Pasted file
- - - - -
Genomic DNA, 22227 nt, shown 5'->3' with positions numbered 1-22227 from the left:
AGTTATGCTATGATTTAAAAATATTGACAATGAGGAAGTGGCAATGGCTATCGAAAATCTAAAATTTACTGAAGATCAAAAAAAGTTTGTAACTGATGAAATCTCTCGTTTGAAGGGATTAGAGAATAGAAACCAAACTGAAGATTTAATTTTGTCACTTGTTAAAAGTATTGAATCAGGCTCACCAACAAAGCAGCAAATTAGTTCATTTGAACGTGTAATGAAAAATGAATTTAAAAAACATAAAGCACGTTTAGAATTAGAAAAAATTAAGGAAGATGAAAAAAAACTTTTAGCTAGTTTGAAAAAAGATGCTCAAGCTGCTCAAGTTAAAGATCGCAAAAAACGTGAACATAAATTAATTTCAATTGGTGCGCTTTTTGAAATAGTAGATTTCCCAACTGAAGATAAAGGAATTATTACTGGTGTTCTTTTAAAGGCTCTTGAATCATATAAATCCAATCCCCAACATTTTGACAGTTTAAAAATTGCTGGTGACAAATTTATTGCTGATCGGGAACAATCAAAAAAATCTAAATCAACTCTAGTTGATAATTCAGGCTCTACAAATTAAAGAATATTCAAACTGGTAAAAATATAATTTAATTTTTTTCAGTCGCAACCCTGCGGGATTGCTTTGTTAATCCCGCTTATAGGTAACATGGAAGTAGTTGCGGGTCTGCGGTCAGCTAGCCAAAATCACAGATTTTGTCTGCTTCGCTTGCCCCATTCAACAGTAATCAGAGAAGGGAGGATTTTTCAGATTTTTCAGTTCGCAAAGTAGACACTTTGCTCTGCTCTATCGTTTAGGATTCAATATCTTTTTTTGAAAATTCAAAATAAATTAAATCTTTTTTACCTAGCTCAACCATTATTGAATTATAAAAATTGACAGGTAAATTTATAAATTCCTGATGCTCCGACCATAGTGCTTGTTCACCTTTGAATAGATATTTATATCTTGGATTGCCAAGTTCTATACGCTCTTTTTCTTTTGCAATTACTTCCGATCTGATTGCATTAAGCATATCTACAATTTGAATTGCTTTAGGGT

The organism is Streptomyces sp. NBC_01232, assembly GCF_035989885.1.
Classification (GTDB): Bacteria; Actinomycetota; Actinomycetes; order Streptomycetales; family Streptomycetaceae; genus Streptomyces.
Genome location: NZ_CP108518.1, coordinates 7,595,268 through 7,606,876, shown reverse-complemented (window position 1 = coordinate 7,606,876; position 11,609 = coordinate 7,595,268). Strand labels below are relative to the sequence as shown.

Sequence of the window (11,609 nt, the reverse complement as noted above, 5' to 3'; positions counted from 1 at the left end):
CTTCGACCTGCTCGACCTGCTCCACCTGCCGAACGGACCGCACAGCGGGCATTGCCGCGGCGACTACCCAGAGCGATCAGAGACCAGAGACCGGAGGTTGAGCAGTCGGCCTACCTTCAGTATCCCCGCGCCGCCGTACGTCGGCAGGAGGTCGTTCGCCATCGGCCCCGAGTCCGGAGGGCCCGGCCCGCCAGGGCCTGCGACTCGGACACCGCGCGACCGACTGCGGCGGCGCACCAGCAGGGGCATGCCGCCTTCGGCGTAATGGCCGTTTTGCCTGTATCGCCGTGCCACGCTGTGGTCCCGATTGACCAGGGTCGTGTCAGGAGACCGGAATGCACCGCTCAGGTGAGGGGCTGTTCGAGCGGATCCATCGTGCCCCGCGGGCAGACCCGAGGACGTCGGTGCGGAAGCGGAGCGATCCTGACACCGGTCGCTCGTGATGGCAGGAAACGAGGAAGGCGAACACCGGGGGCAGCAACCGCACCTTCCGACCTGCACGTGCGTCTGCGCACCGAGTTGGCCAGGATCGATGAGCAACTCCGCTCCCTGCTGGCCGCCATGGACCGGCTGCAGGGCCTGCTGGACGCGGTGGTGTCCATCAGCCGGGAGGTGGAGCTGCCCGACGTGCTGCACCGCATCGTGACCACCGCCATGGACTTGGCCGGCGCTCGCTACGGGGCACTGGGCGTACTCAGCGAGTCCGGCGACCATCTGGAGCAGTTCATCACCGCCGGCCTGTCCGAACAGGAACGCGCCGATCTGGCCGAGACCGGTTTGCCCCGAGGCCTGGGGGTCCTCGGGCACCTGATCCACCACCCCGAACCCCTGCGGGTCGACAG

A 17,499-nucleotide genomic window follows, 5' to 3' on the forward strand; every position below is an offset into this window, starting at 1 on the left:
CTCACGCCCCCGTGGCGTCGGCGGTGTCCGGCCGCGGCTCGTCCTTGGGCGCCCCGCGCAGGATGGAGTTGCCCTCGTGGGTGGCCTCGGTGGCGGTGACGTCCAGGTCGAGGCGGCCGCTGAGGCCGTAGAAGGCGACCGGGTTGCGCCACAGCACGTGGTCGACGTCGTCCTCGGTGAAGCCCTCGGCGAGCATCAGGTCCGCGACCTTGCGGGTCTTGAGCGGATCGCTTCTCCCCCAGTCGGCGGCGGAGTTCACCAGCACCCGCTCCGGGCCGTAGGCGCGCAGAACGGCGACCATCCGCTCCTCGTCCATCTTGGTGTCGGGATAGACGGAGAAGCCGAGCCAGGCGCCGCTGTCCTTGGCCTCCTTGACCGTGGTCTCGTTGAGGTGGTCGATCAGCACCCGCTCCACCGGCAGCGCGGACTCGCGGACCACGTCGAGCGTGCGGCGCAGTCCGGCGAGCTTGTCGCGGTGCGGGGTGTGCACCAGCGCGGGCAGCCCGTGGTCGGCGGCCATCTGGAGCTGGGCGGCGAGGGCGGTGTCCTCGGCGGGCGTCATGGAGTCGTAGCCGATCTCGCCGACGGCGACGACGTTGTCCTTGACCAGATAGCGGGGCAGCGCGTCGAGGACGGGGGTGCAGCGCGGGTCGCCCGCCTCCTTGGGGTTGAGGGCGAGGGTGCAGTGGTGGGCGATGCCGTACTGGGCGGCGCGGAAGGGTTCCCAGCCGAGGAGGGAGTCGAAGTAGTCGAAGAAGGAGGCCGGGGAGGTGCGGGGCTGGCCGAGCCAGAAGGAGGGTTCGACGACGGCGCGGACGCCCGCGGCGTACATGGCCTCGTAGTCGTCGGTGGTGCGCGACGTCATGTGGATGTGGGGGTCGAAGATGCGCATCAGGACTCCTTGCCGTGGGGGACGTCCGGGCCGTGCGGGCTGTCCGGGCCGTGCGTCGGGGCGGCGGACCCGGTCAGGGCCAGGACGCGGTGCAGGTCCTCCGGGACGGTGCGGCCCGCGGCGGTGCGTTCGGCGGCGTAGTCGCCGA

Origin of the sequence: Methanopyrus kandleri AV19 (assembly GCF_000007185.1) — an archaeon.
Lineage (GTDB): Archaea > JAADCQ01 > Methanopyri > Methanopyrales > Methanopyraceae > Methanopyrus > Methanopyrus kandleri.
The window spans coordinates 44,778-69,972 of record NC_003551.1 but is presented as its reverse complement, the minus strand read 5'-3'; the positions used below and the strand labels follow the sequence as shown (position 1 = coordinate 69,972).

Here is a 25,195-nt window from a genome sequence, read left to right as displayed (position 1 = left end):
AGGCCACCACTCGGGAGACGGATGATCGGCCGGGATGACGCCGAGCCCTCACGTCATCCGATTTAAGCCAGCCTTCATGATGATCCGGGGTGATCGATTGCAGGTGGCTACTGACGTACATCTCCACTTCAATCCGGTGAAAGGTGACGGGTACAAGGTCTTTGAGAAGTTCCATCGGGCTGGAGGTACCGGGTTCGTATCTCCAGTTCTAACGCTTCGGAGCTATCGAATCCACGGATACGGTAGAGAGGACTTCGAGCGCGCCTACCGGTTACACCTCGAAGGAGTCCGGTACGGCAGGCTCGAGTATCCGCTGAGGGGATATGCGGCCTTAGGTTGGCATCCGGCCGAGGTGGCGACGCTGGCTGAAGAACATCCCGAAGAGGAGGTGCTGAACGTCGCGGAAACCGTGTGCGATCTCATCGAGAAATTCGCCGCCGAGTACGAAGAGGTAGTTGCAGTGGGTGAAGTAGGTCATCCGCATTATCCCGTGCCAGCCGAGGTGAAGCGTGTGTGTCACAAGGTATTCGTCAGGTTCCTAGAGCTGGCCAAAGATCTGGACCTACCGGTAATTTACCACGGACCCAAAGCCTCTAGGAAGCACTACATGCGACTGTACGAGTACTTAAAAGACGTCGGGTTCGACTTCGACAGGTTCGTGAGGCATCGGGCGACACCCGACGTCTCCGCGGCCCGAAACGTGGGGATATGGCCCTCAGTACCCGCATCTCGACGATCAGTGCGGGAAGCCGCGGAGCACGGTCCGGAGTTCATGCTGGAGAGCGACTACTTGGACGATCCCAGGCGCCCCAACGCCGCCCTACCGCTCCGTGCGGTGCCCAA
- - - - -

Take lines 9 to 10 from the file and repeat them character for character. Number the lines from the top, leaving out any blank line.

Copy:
CTCACGCCCCCGTGGCGTCGGCGGTGTCCGGCCGCGGCTCGTCCTTGGGCGCCCCGCGCAGGATGGAGTTGCCCTCGTGGGTGGCCTCGGTGGCGGTGACGTCCAGGTCGAGGCGGCCGCTGAGGCCGTAGAAGGCGACCGGGTTGCGCCACAGCACGTGGTCGACGTCGTCCTCGGTGAAGCCCTCGGCGAGCATCAGGTCCGCGACCTTGCGGGTCTTGAGCGGATCGCTTCTCCCCCAGTCGGCGGCGGAGTTCACCAGCACCCGCTCCGGGCCGTAGGCGCGCAGAACGGCGACCATCCGCTCCTCGTCCATCTTGGTGTCGGGATAGACGGAGAAGCCGAGCCAGGCGCCGCTGTCCTTGGCCTCCTTGACCGTGGTCTCGTTGAGGTGGTCGATCAGCACCCGCTCCACCGGCAGCGCGGACTCGCGGACCACGTCGAGCGTGCGGCGCAGTCCGGCGAGCTTGTCGCGGTGCGGGGTGTGCACCAGCGCGGGCAGCCCGTGGTCGGCGGCCATCTGGAGCTGGGCGGCGAGGGCGGTGTCCTCGGCGGGCGTCATGGAGTCGTAGCCGATCTCGCCGACGGCGACGACGTTGTCCTTGACCAGATAGCGGGGCAGCGCGTCGAGGACGGGGGTGCAGCGCGGGTCGCCCGCCTCCTTGGGGTTGAGGGCGAGGGTGCAGTGGTGGGCGATGCCGTACTGGGCGGCGCGGAAGGGTTCCCAGCCGAGGAGGGAGTCGAAGTAGTCGAAGAAGGAGGCCGGGGAGGTGCGGGGCTGGCCGAGCCAGAAGGAGGGTTCGACGACGGCGCGGACGCCCGCGGCGTACATGGCCTCGTAGTCGTCGGTGGTGCGCGACGTCATGTGGATGTGGGGGTCGAAGATGCGCATCAGGACTCCTTGCCGTGGGGGACGTCCGGGCCGTGCGGGCTGTCCGGGCCGTGCGTCGGGGCGGCGGACCCGGTCAGGGCCAGGACGCGGTGCAGGTCCTCCGGGACGGTGCGGCCCGCGGCGGTGCGTTCGGCGGCGTAGTCGCCGA

Origin of the sequence: Methanopyrus kandleri AV19 (assembly GCF_000007185.1) — an archaeon.